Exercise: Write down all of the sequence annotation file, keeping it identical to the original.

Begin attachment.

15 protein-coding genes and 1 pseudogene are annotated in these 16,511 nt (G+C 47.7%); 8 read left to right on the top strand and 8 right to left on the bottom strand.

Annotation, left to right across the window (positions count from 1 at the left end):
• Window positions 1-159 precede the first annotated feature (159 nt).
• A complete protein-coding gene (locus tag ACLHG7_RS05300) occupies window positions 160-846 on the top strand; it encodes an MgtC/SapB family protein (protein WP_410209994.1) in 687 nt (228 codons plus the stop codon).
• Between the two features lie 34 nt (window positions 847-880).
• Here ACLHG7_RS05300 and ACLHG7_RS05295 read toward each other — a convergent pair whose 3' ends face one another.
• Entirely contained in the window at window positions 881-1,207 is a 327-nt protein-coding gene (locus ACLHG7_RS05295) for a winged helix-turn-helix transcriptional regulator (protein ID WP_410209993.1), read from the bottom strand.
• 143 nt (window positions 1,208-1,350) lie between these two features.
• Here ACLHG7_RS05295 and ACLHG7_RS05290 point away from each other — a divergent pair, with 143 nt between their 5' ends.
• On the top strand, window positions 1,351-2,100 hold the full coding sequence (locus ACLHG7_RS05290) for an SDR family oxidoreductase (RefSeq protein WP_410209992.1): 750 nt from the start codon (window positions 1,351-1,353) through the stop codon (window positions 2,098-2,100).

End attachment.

15 protein-coding genes and 1 pseudogene are annotated in these 16,511 nt (G+C 47.7%); 8 read left to right on the top strand and 8 right to left on the bottom strand.

Annotation, left to right across the window (positions count from 1 at the left end):
• Window positions 1-159 precede the first annotated feature (159 nt).
• A complete protein-coding gene (locus tag ACLHG7_RS05300) occupies window positions 160-846 on the top strand; it encodes an MgtC/SapB family protein (protein WP_410209994.1) in 687 nt (228 codons plus the stop codon).
• Between the two features lie 34 nt (window positions 847-880).
• Here ACLHG7_RS05300 and ACLHG7_RS05295 read toward each other — a convergent pair whose 3' ends face one another.
• Entirely contained in the window at window positions 881-1,207 is a 327-nt protein-coding gene (locus ACLHG7_RS05295) for a winged helix-turn-helix transcriptional regulator (protein ID WP_410209993.1), read from the bottom strand.
• 143 nt (window positions 1,208-1,350) lie between these two features.
• Here ACLHG7_RS05295 and ACLHG7_RS05290 point away from each other — a divergent pair, with 143 nt between their 5' ends.
• On the top strand, window positions 1,351-2,100 hold the full coding sequence (locus ACLHG7_RS05290) for an SDR family oxidoreductase (RefSeq protein WP_410209992.1): 750 nt from the start codon (window positions 1,351-1,353) through the stop codon (window positions 2,098-2,100).